Medical Staff Office

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Name: Medical Staff Office Medical Staff Office
Date registered: April 8, 2013

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Sports Injuries May Be Gateway to Opioid Abuse

by Medical Staff Office on November 20, 2015

For every athlete, recreational or professional, young or old, injury is probably going to sideline them at some point in their career. Edward McDevitt, MD, an orthopedic surgeon with Bay Area Orthopaedics & Sports Medicine, sees many of these athletes and knows that getting them back in the game is important. But so is treating their pain responsibly.

In the past two decades, opioid addiction rates have soared across the nation. In Anne Arundel County, 308 heroin and opioid overdoses were reported last year. And prescription opioid abuse is often a first step to heroin addiction.

That’s because when a person can’t get enough pain medications from a doctor to satisfy their need, they often turn to the street. “And once you start buying those narcotics on the street, you realize how expensive they are,” says Dr. McDevitt. “Then it’s very easy to switch to heroin, because it’s 10 times more euphoria-producing and 10 times cheaper than oxycodone.”

The PCP’s Role in Prevention
According to Dr. McDevitt, primary care doctors play an integral role in preventing this cycle from starting. “We as physicians have to realize our part in it as the first person who’s giving people what we think are legitimate narcotics,” he says.

His first piece of advice for treating injury-related pain: “Don’t think of narcotics first.” Dr. McDevitt often prescribes anti-inflammatory medication, directs patients to apply topical pain relievers, and refers them to physical therapy. He also encourages people to consider alternative therapies, like chiropractic care and acupuncture.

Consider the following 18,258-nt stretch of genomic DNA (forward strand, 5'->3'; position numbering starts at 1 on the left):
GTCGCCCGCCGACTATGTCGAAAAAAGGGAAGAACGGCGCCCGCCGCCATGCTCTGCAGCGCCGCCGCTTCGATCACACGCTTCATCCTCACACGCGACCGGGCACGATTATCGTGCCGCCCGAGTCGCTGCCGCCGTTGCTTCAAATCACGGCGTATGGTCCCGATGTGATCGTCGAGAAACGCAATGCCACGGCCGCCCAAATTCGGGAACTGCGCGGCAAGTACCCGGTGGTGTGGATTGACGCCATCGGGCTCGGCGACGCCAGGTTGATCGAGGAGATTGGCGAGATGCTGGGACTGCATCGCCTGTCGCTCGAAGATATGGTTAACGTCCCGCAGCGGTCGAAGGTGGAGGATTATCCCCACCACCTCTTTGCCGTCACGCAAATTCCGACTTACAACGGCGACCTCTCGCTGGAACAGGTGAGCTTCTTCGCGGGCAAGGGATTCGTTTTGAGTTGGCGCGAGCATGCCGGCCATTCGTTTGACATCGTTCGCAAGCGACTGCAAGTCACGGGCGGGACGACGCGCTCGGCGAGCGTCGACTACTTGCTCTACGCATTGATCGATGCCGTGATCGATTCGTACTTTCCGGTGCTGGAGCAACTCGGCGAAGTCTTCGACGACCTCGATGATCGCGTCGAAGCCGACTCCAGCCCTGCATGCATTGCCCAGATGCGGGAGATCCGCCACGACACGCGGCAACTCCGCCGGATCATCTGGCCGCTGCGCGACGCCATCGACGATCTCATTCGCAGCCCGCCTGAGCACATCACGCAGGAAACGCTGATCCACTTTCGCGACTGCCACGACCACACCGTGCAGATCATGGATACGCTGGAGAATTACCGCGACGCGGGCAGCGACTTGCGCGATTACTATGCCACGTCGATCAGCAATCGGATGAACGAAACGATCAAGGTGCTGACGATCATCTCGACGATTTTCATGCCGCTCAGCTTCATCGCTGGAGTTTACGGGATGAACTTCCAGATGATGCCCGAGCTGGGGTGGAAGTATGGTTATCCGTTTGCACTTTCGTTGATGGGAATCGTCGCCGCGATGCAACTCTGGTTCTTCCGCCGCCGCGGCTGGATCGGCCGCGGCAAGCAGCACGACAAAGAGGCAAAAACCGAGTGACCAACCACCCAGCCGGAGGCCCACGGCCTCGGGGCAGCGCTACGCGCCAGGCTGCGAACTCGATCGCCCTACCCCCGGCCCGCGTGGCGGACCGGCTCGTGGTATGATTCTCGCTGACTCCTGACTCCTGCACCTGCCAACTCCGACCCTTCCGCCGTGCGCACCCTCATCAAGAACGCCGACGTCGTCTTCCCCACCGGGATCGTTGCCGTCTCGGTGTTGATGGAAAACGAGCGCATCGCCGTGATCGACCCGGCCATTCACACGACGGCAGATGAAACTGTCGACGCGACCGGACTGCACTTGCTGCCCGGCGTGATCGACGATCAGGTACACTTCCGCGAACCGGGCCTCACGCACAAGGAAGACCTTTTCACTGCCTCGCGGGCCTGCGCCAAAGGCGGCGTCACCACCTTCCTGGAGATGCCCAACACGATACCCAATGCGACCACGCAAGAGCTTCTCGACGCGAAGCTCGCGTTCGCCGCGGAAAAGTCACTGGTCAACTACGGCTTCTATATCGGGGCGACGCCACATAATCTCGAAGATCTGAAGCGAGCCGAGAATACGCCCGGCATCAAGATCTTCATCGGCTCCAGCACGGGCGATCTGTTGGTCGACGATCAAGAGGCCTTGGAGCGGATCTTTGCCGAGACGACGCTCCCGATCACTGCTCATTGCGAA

But if a patient’s pain level merits opioid painkillers, start by prescribing a small number and tell the patient to request more if needed. Most people don’t finish a 30- or 60-pill prescription, and leftover narcotics stored in a medicine cabinet are at high risk of being abused by family members or acquaintances.

Once you’ve started prescribing narcotics, keep in mind that after a while, you have to stop. “A lot of times an athlete says, ‘I’ve got a big game, I need a little extra,’” says Dr. McDevitt. “You fall into the trap of helping the athlete who’s not really taking it because they’re in pain.”

Don’t Be Fooled
Educating yourself will help you avoid traps laid by drug seekers. There are CME courses on safe opioid prescribing, and Dr. McDevitt says it’s also worthwhile to type “scam doctor for narcotics” in Google. “The statements I found are things I’ve heard in the last three months from my patients,” says Dr. McDevitt.

“I know that I’m imperfect too, because I’ve been fooled,” admits Dr. McDevitt. But he strongly believes that becoming aware of the opioid addiction problem and the role physicians play can make a difference in the current crisis. “I wish doctors realized how important they are in the process,” he says.